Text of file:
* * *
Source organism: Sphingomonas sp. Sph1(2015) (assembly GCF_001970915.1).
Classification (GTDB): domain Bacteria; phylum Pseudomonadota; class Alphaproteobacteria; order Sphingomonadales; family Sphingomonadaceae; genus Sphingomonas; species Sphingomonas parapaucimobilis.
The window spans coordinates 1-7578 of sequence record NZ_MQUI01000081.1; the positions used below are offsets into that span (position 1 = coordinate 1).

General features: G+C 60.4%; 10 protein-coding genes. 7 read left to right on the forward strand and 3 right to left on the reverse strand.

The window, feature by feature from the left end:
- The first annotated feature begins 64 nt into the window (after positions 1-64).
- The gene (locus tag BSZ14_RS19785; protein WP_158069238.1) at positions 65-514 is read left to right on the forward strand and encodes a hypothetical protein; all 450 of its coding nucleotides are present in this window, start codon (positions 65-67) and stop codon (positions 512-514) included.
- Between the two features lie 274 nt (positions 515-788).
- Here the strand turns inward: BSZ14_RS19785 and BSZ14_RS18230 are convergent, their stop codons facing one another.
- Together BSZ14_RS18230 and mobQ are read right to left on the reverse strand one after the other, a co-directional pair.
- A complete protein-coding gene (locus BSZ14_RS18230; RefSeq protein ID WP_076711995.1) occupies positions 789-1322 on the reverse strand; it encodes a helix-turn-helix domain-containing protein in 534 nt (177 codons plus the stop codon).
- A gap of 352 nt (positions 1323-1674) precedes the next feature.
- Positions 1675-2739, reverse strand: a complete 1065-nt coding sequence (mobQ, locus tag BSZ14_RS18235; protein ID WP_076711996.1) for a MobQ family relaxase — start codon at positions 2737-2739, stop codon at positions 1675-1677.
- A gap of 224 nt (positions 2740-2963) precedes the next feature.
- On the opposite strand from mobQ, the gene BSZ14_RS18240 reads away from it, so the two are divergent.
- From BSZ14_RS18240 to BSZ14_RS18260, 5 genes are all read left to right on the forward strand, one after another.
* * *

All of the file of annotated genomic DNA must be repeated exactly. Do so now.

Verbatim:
Source organism: Sphingomonas sp. Sph1(2015) (assembly GCF_001970915.1).
Classification (GTDB): domain Bacteria; phylum Pseudomonadota; class Alphaproteobacteria; order Sphingomonadales; family Sphingomonadaceae; genus Sphingomonas; species Sphingomonas parapaucimobilis.
The window spans coordinates 1-7578 of sequence record NZ_MQUI01000081.1; the positions used below are offsets into that span (position 1 = coordinate 1).

General features: G+C 60.4%; 10 protein-coding genes. 7 read left to right on the forward strand and 3 right to left on the reverse strand.

The window, feature by feature from the left end:
- The first annotated feature begins 64 nt into the window (after positions 1-64).
- The gene (locus tag BSZ14_RS19785; protein WP_158069238.1) at positions 65-514 is read left to right on the forward strand and encodes a hypothetical protein; all 450 of its coding nucleotides are present in this window, start codon (positions 65-67) and stop codon (positions 512-514) included.
- Between the two features lie 274 nt (positions 515-788).
- Here the strand turns inward: BSZ14_RS19785 and BSZ14_RS18230 are convergent, their stop codons facing one another.
- Together BSZ14_RS18230 and mobQ are read right to left on the reverse strand one after the other, a co-directional pair.
- A complete protein-coding gene (locus BSZ14_RS18230; RefSeq protein ID WP_076711995.1) occupies positions 789-1322 on the reverse strand; it encodes a helix-turn-helix domain-containing protein in 534 nt (177 codons plus the stop codon).
- A gap of 352 nt (positions 1323-1674) precedes the next feature.
- Positions 1675-2739, reverse strand: a complete 1065-nt coding sequence (mobQ, locus tag BSZ14_RS18235; protein ID WP_076711996.1) for a MobQ family relaxase — start codon at positions 2737-2739, stop codon at positions 1675-1677.
- A gap of 224 nt (positions 2740-2963) precedes the next feature.
- On the opposite strand from mobQ, the gene BSZ14_RS18240 reads away from it, so the two are divergent.
- From BSZ14_RS18240 to BSZ14_RS18260, 5 genes are all read left to right on the forward strand, one after another.